Sydney Opera House

When the Sydney Opera House was first mooted on the old Sydney tram depot site (itself on the site of Bennelong’s camp), the city was fantastically corrupt. The cops ran Kings Cross, the gangs ran the unions which ran the wharves, the Liberal Party was raking in the cash from re-zonings, and on and on. The idea that the government was anything but a carve-up would have been greeted with derision.

But if you had said to anyone of the new Opera House — as its concrete sails were going up, and after initial resistance to it had crumbled — that one day it would serve as a giant billboard, they would have thought you were crazy. The profane game, the muck and violence, was everywhere. Why run it up the sides of this beautiful thing?

That is one shift between the spirit of that age and ours. Until the last 20 or so years ago, there was a sufficient separation between wider public life and the market, that ideas such as flogging a dodged-up race on the Opera House, or turning a Melbourne public square into a display case for a giant golden iPad, would not arise. But now the market is so co-extensive with everyday life that politicians, hacks and chancers — either naturally cynical, or sniffing the wind — feel they can get away with such.

With a section of the population, perhaps they can. In the new class split that governs our lives, things that were once seen as for “all the people” are now seen as markers of power and authority. As mass working and middle-class culture increasingly became commercial culture, the exuberant profaning of the artistic “sacred” became a sign of the democratic.

Artists themselves desacralised the Opera House by projecting their crappy designs on it. The whole point about the sacred is its austerity and inviolability. Once you put up some bad expressionist tie-in with a piece of German Shrieking from the Sydney Theatre Company, you’re half on the way to hanging Maccas on the sails.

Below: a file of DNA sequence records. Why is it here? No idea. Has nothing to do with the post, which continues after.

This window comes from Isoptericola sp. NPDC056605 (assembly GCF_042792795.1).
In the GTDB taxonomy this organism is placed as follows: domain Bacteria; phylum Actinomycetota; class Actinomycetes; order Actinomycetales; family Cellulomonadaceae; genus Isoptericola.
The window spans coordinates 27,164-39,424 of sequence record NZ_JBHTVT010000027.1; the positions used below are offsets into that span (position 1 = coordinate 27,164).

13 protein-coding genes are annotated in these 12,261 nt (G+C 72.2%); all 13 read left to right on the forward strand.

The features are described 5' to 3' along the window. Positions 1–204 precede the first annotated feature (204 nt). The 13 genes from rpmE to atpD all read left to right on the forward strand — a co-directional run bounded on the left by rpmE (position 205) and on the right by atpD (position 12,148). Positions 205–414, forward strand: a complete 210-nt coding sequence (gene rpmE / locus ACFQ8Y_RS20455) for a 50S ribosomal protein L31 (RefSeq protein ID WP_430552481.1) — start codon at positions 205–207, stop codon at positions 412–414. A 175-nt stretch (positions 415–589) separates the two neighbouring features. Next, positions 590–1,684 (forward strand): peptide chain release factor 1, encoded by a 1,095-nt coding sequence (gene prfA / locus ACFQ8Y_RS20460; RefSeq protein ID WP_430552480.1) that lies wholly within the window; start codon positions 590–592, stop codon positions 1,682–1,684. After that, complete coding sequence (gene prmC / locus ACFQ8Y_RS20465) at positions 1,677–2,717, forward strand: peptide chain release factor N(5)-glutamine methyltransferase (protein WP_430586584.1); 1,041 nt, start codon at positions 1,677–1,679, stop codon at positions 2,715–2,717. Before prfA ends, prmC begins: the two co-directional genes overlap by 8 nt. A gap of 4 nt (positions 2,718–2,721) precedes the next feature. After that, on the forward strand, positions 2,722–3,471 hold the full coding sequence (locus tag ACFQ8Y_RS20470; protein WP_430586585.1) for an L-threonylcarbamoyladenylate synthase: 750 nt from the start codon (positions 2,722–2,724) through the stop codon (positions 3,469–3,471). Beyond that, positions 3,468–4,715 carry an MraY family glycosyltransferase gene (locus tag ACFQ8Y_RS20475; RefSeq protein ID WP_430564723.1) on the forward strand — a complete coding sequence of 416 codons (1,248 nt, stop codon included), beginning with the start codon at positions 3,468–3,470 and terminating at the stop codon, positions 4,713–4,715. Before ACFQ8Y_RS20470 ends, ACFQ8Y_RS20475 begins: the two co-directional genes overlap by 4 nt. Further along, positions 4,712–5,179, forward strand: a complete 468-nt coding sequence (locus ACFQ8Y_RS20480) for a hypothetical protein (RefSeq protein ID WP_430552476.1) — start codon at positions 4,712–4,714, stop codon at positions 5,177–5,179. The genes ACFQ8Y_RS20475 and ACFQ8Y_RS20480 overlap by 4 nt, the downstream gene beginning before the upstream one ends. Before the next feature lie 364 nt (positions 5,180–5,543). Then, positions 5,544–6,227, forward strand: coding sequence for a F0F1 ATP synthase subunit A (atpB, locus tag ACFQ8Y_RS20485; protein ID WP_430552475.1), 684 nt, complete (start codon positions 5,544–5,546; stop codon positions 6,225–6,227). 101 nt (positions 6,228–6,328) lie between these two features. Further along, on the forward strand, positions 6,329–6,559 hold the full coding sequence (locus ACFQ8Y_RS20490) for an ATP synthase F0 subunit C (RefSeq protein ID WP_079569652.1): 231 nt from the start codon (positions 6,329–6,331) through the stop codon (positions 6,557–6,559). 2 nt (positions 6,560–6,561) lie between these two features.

But the degree of disdain for “their” culture has blindsided both Victorian and NSW state governments to the level of attachment that there is to such objects, among those who feel it to be theirs. They’ve also missed how many such people there now are, erroneously believing them to be a few “trendies” or “basket weavers”.

In NSW, this may be turn out to be a big miscalculation. Wentworth is exactly the sort of seat where the visceral anger at Opera House advertising would have a big impact. It’s full of people who understand in their bones what their premier and prime minister purport not to: that a secular “sacred” object, can’t be a little bit of a “billboard”, any more than the nave of a cathedral can be.

The feeling of nauseated dismay that people feel when something shared, free and in common, is co-opted, is now energising, because people feel that everything they care about is disappearing. The distinction between material and non-material issues is a nonsense; this is a material issue because it makes people feel totally crappy about their society: frustrated, angered, dismayed, bereft.

It is more than enough to take another slice off Dave Sharma, especially now that PM ScareCro — the cynical ex-tourism industry flak, with his creeping Jeebus ideas of the sacred — has come out in favour of it. Phelps should go in hard on it.

In the meanwhile, and in parallel, the advertising should be mass disrupted. Unions should green ban it in the first instance; Opera House staff should refuse to co-operate. Angry Sydneysiders are already planning a “light-based” protest on Tuesday. There must be multiple ways to screw this up. Wouldn’t it be great if they all happened? Now that would put that ridiculous steel prison toilet of a city on the map once more.

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Peter Fray
Peter Fray
Editor-in-chief of Crikey
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